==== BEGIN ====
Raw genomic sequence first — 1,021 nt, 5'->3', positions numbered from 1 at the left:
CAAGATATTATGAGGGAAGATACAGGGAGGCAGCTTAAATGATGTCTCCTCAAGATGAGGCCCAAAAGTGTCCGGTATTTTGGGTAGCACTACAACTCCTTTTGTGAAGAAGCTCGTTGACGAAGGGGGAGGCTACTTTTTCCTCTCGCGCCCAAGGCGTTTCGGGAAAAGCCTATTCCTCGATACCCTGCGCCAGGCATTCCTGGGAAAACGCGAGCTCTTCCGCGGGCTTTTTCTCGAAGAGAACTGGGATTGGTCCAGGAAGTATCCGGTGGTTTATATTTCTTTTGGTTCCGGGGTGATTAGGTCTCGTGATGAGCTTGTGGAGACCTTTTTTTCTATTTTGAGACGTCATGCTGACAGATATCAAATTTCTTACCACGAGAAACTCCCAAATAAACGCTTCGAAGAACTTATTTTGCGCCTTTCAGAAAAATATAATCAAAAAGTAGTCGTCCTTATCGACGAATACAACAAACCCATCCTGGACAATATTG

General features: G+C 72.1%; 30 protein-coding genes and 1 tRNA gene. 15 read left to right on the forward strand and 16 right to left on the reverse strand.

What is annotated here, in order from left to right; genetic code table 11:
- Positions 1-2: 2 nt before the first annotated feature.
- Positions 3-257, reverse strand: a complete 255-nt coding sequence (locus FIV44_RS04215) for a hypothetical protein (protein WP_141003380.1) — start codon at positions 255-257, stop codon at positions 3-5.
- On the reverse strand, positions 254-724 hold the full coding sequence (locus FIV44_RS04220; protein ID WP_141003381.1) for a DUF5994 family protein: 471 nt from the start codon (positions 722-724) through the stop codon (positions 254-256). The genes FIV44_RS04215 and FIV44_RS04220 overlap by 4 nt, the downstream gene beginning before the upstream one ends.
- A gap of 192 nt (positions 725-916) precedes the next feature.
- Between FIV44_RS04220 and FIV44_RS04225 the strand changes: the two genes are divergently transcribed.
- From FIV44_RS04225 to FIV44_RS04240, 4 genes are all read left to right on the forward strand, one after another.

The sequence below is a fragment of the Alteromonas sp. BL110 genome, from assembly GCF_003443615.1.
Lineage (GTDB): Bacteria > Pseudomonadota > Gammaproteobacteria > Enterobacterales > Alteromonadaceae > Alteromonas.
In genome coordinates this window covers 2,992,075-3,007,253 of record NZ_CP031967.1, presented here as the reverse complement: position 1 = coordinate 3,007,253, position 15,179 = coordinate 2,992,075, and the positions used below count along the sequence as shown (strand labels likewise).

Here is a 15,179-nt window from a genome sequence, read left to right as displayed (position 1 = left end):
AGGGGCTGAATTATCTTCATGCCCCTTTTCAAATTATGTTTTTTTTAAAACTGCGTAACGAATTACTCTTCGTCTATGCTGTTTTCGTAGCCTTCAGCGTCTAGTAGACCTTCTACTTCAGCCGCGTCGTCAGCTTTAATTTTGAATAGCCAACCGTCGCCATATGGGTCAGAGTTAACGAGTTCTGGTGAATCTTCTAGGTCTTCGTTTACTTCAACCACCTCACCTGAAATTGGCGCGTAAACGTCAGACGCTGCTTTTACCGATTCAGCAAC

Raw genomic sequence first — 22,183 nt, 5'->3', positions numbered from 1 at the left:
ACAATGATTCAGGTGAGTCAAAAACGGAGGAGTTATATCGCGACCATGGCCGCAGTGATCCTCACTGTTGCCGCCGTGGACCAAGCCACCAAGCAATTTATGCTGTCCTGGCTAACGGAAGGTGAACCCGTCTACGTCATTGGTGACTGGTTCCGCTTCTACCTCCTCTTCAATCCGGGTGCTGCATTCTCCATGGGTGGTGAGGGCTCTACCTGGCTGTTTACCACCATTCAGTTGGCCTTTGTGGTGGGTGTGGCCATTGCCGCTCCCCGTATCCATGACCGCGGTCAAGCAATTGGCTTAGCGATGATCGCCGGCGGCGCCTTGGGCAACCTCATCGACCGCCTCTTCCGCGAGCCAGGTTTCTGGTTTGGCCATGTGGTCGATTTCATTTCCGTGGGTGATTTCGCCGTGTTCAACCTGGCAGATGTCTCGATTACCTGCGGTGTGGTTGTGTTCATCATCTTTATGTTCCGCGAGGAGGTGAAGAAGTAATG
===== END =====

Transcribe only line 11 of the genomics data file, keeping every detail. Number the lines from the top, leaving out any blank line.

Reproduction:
The sequence below is a fragment of the Alteromonas sp. BL110 genome, from assembly GCF_003443615.1.